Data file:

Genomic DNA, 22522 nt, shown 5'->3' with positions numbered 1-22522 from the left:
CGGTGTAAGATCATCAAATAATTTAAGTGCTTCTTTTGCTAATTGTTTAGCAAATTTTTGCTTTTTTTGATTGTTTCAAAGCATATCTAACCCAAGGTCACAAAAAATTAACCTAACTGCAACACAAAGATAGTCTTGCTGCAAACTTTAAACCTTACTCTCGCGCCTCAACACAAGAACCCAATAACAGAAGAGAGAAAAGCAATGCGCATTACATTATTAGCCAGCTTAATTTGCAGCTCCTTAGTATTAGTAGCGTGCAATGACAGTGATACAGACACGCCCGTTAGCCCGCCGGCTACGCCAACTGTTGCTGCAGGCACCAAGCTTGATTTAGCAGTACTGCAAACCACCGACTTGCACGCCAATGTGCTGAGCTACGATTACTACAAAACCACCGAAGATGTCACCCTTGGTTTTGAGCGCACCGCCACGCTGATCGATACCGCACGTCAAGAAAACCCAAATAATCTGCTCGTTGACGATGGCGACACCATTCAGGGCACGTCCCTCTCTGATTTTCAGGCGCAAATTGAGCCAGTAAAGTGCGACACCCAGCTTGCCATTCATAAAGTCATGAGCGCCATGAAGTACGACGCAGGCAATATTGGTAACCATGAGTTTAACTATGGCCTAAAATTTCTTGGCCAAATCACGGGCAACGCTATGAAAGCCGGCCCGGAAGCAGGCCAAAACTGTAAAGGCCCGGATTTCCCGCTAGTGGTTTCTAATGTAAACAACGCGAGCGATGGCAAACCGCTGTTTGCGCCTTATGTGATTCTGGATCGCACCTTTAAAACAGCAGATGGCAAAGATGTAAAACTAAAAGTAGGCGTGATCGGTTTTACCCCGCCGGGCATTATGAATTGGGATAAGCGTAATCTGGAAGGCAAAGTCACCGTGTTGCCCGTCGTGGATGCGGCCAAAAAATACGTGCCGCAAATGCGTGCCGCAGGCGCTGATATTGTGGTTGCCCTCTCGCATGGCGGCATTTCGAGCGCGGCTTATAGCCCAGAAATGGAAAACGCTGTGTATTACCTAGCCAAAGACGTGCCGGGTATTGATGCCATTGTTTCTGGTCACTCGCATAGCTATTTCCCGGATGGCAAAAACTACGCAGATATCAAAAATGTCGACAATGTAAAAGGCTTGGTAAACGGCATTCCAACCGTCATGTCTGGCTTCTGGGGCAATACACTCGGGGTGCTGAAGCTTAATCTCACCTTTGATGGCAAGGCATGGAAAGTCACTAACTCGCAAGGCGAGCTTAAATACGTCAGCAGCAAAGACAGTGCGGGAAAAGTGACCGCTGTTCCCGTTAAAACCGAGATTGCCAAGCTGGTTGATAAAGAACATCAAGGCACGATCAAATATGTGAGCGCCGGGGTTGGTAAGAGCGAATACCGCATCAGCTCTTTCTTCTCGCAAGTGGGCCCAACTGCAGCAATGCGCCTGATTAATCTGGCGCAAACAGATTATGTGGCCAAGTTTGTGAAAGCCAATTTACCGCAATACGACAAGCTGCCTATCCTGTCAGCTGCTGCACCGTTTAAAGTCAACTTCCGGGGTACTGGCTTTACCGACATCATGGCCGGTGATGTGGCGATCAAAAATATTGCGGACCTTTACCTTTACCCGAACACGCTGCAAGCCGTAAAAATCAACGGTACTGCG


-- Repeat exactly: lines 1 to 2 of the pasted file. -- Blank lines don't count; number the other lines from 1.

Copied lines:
Genomic DNA, 22522 nt, shown 5'->3' with positions numbered 1-22522 from the left:
CGGTGTAAGATCATCAAATAATTTAAGTGCTTCTTTTGCTAATTGTTTAGCAAATTTTTGCTTTTTTTGATTGTTTCAAAGCATATCTAACCCAAGGTCACAAAAAATTAACCTAACTGCAACACAAAGATAGTCTTGCTGCAAACTTTAAACCTTACTCTCGCGCCTCAACACAAGAACCCAATAACAGAAGAGAGAAAAGCAATGCGCATTACATTATTAGCCAGCTTAATTTGCAGCTCCTTAGTATTAGTAGCGTGCAATGACAGTGATACAGACACGCCCGTTAGCCCGCCGGCTACGCCAACTGTTGCTGCAGGCACCAAGCTTGATTTAGCAGTACTGCAAACCACCGACTTGCACGCCAATGTGCTGAGCTACGATTACTACAAAACCACCGAAGATGTCACCCTTGGTTTTGAGCGCACCGCCACGCTGATCGATACCGCACGTCAAGAAAACCCAAATAATCTGCTCGTTGACGATGGCGACACCATTCAGGGCACGTCCCTCTCTGATTTTCAGGCGCAAATTGAGCCAGTAAAGTGCGACACCCAGCTTGCCATTCATAAAGTCATGAGCGCCATGAAGTACGACGCAGGCAATATTGGTAACCATGAGTTTAACTATGGCCTAAAATTTCTTGGCCAAATCACGGGCAACGCTATGAAAGCCGGCCCGGAAGCAGGCCAAAACTGTAAAGGCCCGGATTTCCCGCTAGTGGTTTCTAATGTAAACAACGCGAGCGATGGCAAACCGCTGTTTGCGCCTTATGTGATTCTGGATCGCACCTTTAAAACAGCAGATGGCAAAGATGTAAAACTAAAAGTAGGCGTGATCGGTTTTACCCCGCCGGGCATTATGAATTGGGATAAGCGTAATCTGGAAGGCAAAGTCACCGTGTTGCCCGTCGTGGATGCGGCCAAAAAATACGTGCCGCAAATGCGTGCCGCAGGCGCTGATATTGTGGTTGCCCTCTCGCATGGCGGCATTTCGAGCGCGGCTTATAGCCCAGAAATGGAAAACGCTGTGTATTACCTAGCCAAAGACGTGCCGGGTATTGATGCCATTGTTTCTGGTCACTCGCATAGCTATTTCCCGGATGGCAAAAACTACGCAGATATCAAAAATGTCGACAATGTAAAAGGCTTGGTAAACGGCATTCCAACCGTCATGTCTGGCTTCTGGGGCAATACACTCGGGGTGCTGAAGCTTAATCTCACCTTTGATGGCAAGGCATGGAAAGTCACTAACTCGCAAGGCGAGCTTAAATACGTCAGCAGCAAAGACAGTGCGGGAAAAGTGACCGCTGTTCCCGTTAAAACCGAGATTGCCAAGCTGGTTGATAAAGAACATCAAGGCACGATCAAATATGTGAGCGCCGGGGTTGGTAAGAGCGAATACCGCATCAGCTCTTTCTTCTCGCAAGTGGGCCCAACTGCAGCAATGCGCCTGATTAATCTGGCGCAAACAGATTATGTGGCCAAGTTTGTGAAAGCCAATTTACCGCAATACGACAAGCTGCCTATCCTGTCAGCTGCTGCACCGTTTAAAGTCAACTTCCGGGGTACTGGCTTTACCGACATCATGGCCGGTGATGTGGCGATCAAAAATATTGCGGACCTTTACCTTTACCCGAACACGCTGCAAGCCGTAAAAATCAACGGTACTGCG